The creation of strong capital markets that enjoys the advantages of globalization has been highly beneficial to large firms who are capital intensive. Foreign companies can freely invest their surplus capital in foreign capital markets, this free exchange of foreign capital has culminated into gross turnover in foreign exchange hit large amounts, it is estimated that around $1.5 trillion worldwide is exchanged daily. Halliburton success can as well be pegged to this kind of global advantage, through its wide network presence in over seventy countries it has managed to invest its excess capital in diverse capital markets some which are very lucrative and hence spreading its risks wisely. Again, global financial markets enjoys what is called the “herd instinct” as the world economies get more and more involved in the capital and financial flows they tend to give in to pressures that ensure factors relating to micro-economic stability are not ignored. [Mahesh Chandra Joshi, 2008]
Free Flow of Human Resources
The advent of information technology led to the gradual shifting of the determining factors of the global trade arena. The international trade is poised of a transition from natural resources based to human resources based thanks to the emergence of sound information technologies. Production activities are becoming more and more knowledge intensive rather than resource intensive it is only a matter of time when the global economies will be sailing on relatively equal productivity and trade terms but only if balancing mechanisms will be put in place to ensure that handicaps of developing countries are overcome. Halliburton has been a beneficiary of this policy change, since its operations are more international pronounced than they are domestically it can be said that the technical know-how of his highly trained personnel has played a key role in winning key contracts in foreign jurisdictions to prospect, create conveyance channels, or even drill wells. Being a diversified corporation, Halliburton has managed to facilitate latest technological innovations in the Energy Services Group (ESG) and therefore remain steadfast in pursuing diversification in terms of winning more and more risky and sensitive assignments in the global arena, e.g. creation of oil conveyance channels in Iraq across the Tigris River. [Prof. R S S Mani, 2006]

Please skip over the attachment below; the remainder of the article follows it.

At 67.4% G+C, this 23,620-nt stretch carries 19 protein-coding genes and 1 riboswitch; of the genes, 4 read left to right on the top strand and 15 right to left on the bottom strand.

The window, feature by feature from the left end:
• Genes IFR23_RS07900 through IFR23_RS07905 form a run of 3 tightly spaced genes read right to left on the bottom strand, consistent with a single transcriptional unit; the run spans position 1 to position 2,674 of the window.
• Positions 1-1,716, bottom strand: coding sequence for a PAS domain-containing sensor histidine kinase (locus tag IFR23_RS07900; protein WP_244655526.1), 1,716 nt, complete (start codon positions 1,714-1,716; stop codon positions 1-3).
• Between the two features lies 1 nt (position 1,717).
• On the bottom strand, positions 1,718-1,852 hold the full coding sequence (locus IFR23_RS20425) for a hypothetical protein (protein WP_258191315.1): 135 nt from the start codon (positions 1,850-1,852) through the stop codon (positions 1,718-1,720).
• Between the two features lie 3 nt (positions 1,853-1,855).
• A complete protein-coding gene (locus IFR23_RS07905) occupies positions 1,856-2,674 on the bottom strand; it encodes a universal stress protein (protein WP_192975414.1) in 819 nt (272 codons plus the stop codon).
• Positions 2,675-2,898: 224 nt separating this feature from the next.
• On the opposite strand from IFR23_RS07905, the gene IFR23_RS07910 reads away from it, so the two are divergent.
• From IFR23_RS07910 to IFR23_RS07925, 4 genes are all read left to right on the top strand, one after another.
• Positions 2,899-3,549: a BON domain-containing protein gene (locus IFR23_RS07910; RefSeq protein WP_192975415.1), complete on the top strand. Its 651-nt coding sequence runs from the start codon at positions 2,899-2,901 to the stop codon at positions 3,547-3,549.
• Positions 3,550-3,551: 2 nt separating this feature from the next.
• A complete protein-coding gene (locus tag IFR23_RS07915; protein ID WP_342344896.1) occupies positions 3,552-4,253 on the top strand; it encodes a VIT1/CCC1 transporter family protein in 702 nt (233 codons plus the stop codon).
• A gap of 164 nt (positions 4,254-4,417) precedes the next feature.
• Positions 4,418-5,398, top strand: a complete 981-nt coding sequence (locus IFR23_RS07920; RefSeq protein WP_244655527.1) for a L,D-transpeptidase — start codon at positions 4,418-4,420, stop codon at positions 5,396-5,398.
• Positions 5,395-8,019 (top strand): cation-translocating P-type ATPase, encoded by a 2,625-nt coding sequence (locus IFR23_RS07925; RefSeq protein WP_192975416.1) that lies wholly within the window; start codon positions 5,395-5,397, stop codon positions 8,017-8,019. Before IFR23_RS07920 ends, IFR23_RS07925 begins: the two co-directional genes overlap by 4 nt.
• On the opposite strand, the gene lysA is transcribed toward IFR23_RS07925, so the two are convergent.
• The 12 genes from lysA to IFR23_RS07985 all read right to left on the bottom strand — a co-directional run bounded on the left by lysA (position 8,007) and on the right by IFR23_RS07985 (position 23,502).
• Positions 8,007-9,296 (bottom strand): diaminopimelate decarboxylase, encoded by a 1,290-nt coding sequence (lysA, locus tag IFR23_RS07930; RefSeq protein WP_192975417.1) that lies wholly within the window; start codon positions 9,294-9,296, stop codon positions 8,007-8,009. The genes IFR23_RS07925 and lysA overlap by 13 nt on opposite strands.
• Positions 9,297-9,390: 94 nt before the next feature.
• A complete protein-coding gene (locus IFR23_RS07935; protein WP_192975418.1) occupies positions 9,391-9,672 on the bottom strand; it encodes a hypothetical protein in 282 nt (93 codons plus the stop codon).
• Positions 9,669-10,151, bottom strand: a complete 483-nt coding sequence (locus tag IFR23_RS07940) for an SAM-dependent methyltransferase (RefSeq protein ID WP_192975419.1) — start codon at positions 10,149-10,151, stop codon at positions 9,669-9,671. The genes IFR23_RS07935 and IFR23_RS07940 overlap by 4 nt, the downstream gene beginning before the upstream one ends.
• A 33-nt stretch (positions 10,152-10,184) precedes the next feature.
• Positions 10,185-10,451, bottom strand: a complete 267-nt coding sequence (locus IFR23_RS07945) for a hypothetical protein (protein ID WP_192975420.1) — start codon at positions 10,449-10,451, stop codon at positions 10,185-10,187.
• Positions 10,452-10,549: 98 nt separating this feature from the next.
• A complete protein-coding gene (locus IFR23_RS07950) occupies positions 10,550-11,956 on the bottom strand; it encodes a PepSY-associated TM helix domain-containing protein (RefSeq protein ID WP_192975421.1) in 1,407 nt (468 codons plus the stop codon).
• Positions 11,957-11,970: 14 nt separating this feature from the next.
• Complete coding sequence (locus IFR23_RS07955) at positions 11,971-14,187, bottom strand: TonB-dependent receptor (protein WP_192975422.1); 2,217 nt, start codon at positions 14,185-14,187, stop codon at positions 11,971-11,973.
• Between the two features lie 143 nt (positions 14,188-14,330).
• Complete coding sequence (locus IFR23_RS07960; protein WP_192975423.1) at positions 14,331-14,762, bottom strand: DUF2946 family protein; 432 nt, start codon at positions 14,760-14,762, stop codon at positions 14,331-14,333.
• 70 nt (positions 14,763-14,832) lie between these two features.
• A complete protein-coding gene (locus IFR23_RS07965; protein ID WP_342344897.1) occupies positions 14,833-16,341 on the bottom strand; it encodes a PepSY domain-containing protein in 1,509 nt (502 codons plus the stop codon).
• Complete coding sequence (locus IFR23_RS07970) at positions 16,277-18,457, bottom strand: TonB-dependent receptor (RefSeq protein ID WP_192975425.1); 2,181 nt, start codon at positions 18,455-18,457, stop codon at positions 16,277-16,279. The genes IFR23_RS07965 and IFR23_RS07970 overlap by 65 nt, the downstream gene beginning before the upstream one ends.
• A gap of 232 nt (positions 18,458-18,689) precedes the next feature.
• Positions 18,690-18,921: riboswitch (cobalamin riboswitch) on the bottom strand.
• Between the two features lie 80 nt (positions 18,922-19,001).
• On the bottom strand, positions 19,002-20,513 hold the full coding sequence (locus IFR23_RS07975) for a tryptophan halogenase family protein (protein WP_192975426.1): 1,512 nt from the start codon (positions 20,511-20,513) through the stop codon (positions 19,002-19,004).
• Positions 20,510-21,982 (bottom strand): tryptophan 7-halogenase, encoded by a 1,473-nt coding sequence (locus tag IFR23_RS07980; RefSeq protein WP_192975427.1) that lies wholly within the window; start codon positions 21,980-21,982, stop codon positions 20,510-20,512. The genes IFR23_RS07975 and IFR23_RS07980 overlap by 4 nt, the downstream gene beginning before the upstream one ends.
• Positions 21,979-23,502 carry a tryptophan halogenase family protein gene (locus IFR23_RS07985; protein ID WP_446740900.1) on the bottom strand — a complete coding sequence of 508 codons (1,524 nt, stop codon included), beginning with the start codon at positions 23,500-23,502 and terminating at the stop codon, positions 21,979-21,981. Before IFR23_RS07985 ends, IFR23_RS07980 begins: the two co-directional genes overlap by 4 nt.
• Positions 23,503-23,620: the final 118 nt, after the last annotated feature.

Impacts of Across the Border Management
Halliburton’s expansion of her tentacles to overseas countries required sound management systems that in order to effectively execute the business orders that won in foreign jurisdictions. Halliburton built its reputation internally by successfully undertaking sensitive national duties that involved contracts awarded by the army and other sensitive security assignments. Through successful close working with the government it was easy to secure other lucrative assignments at international levels. These across the border assignments were equally executed with much precision as the domestic ones and hence Halliburton built its reputation locally and internationally. It is through the service of able chief executive officers such as the former US vice president, Dick Cheney that Halliburton was awarded some of the most lucrative contracts in Middle East. 
Effects of Globalization on Management Styles
In US traditionally the management of companies is measured by the amount of dividend its share holders are earning. These stereo typically held propositions lads to the sacking of the best CEOs on account that their practices are not “favorable” to the shareholders. A recent case of the sacking of Compaq CEO, Eckhard Pfeiffer, serves to give credit to this argument. [Effect of Globalization on management styles, 2008]
A look at management situations in Japan gives a complete shape of the same. In Japan they base their measures of management on debt rather than equity. The American layoff style is unheard of in Japan with lifetime employment being the norm of management. In continental Europe this has been equally the case with many governments encouraging industries to protect job environments that are characterized by massive unemployment.
This difference in management approaches between Americans and European counties and Japan has served to help both sides into lessening their approaches and therefore adopting a system that is neither American nor Japanese. On a global point of view it has led to mutual compatibility of foreign corporation’s management systems and hence streamlining the corporate operations.